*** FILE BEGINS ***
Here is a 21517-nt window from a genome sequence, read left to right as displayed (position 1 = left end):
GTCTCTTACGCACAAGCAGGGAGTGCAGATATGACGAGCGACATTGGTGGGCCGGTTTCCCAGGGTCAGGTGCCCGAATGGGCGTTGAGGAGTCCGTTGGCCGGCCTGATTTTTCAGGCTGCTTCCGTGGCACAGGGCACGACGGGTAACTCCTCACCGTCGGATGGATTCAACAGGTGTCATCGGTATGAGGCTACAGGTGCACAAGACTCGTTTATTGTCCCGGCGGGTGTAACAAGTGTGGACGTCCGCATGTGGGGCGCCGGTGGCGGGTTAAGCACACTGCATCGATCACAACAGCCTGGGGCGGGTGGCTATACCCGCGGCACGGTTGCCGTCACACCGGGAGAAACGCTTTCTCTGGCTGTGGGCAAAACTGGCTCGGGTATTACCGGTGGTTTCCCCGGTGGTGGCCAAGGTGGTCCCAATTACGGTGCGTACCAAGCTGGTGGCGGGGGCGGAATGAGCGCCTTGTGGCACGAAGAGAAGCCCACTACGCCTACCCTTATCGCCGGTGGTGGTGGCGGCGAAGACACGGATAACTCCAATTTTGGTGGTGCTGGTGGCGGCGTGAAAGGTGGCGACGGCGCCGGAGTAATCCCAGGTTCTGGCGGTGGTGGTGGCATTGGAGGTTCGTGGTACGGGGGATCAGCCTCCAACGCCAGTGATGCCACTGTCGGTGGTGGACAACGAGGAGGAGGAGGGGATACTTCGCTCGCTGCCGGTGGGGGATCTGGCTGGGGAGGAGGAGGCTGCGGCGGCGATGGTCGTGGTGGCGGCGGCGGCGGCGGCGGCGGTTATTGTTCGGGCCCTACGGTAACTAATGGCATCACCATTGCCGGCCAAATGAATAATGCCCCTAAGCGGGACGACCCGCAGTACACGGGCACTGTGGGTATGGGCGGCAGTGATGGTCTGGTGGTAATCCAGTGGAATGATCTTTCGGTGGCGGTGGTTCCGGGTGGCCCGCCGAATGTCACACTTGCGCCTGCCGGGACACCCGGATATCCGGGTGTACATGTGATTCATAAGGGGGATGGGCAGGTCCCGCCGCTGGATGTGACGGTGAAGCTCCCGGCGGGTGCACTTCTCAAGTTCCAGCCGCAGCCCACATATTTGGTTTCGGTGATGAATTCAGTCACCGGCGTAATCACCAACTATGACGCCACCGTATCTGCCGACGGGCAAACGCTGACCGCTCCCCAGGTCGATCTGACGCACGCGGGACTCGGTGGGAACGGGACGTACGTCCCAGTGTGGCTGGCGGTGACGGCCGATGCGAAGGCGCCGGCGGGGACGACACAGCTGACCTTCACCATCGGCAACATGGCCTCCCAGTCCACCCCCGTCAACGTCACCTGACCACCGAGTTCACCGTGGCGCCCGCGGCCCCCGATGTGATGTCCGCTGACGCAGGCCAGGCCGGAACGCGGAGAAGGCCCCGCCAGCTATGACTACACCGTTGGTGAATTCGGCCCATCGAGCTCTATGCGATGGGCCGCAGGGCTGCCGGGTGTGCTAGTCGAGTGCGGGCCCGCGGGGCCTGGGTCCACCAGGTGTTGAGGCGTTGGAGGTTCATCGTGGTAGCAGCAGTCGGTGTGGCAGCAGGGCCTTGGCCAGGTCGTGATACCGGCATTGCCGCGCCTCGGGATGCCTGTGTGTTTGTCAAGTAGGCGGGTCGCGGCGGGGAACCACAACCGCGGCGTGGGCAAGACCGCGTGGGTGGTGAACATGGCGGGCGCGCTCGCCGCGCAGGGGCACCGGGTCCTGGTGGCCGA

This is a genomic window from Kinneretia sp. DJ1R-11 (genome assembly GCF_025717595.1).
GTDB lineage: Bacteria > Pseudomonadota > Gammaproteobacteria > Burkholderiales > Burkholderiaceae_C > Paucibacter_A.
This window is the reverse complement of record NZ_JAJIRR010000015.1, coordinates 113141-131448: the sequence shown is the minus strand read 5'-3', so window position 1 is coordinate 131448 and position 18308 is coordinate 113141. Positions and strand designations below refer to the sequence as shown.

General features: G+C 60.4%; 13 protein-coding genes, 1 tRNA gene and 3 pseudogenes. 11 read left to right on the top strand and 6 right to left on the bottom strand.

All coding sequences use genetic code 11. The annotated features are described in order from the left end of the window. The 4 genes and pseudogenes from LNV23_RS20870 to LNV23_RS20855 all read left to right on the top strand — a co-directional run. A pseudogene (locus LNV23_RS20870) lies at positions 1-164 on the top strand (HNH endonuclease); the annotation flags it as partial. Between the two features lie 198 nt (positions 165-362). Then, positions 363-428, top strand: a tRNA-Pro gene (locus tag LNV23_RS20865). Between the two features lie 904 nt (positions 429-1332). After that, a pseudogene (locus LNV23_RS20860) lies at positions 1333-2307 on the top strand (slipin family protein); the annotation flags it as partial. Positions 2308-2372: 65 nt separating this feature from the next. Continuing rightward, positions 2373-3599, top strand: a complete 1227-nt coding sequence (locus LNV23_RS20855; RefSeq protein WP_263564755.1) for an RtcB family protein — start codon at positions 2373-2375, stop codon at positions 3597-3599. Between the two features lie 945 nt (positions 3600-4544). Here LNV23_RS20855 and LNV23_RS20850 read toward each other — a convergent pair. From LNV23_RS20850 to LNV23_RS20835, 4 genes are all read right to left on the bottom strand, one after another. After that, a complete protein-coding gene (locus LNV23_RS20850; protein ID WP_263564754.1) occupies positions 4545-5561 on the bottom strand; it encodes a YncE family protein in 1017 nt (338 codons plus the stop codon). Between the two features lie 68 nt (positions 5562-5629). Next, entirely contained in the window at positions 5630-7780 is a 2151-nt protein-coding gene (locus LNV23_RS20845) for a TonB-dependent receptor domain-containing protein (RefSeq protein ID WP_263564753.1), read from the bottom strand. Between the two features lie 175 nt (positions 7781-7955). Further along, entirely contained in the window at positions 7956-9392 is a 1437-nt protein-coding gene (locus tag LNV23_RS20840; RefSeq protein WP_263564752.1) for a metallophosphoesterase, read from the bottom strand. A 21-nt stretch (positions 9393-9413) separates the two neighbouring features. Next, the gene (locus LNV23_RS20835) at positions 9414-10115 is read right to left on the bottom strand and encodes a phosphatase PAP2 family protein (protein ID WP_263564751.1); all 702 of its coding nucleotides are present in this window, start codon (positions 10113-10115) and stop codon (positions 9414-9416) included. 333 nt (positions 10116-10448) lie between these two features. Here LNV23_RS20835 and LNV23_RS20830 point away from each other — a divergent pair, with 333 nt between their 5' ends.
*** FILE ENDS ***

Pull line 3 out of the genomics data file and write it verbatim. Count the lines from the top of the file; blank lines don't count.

This is a genomic window from Kinneretia sp. DJ1R-11 (genome assembly GCF_025717595.1).